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My Book Reviews

Category: Businessperson autobiography
Published: 1998
Read: 2000
Reviewed: May 2010

The author, Andy Klein, is a Harvard law graduate and a former associate at the law firm of Cravath, Swain & Moore, who left the world of corporate law and founded Spring Street Brewing Company, a microbrewery. He then came up with the innovative idea to bring the company public by offering shares to the public over the internet. Since investment banks don't sell shares directly to individuals, Klein founded Wit Capital in 1996, to underwrite the shares. The offering was successful and Wit Capital created a web-based platform to trade the company's shares. Hence, Wit Capital became the first investment bank to take a startup company public by doing an online offering (essentially an online IPO). Wit Capital grew their business and was later backed by Goldman Sachs, which sold its stake in 2001.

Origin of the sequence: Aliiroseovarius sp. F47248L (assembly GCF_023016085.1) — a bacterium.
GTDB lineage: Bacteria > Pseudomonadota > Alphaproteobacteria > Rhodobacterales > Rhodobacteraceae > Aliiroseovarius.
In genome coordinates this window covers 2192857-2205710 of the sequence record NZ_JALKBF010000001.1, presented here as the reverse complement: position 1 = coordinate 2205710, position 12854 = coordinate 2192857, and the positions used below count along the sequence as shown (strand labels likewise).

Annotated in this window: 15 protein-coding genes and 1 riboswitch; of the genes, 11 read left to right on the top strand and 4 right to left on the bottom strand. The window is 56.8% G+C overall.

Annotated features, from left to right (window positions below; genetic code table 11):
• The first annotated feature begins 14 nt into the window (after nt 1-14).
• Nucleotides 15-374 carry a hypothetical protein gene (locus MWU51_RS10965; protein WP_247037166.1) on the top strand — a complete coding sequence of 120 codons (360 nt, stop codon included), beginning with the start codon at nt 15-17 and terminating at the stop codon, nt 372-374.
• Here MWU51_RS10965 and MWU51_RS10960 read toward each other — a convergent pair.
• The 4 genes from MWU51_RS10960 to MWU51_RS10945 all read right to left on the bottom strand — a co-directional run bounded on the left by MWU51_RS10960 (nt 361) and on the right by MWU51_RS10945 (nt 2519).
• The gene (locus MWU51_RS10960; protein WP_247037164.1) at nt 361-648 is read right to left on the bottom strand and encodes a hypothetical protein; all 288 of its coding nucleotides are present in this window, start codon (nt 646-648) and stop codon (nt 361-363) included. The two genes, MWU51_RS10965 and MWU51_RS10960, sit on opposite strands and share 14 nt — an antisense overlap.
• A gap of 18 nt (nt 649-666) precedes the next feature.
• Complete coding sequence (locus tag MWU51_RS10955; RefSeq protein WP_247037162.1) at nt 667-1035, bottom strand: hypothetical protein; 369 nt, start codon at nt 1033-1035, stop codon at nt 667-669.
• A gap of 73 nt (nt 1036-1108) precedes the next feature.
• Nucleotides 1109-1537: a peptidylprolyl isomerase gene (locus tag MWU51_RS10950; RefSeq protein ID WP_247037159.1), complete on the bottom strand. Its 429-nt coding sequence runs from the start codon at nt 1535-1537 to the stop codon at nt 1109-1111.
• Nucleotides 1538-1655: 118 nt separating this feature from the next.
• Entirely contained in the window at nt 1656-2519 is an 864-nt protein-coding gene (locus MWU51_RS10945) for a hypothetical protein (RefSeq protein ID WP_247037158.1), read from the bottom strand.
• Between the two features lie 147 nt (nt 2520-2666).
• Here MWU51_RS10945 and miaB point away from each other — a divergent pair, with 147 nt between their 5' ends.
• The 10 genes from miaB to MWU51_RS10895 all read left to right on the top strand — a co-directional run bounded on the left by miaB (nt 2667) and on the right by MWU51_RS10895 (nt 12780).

Although this book is not a must-have book, Klein's breezy writing style and energy make it fun to read. There are many interesting anecdotes, like how he convinced Arthur Anderson to do his accounting. There are also aspects of the story which are very educational for business people, including: the sweatshop-like inner workings of a law firm, the behind-the-scenes process of doing an IPO, how to raise money in a private placement, business networking, managing a product launching, and venture capital. These business lessons will appeal mainly to entrepreneurs.

There are times when Klein gets self-congratulatory and vastly overstates his influence on Wall Street (fortunately for Klein, this bragging comes off as child-like excitement rather than ego, so it doesn't infringe on his likability). Although Klein will go down in the record books as the first person to orchestrate an online IPO, Wit Capital didn't go on to become the game-changer that he expected. The story would have obviously been more meaningful if Wit Capital had gone on to challenge the deeply entrenched Wall Street giants like Goldman Sachs and Morgan Stanley. This is shame, since I have long thought that the IPO market is a very inefficient market which is ripe for disruption.

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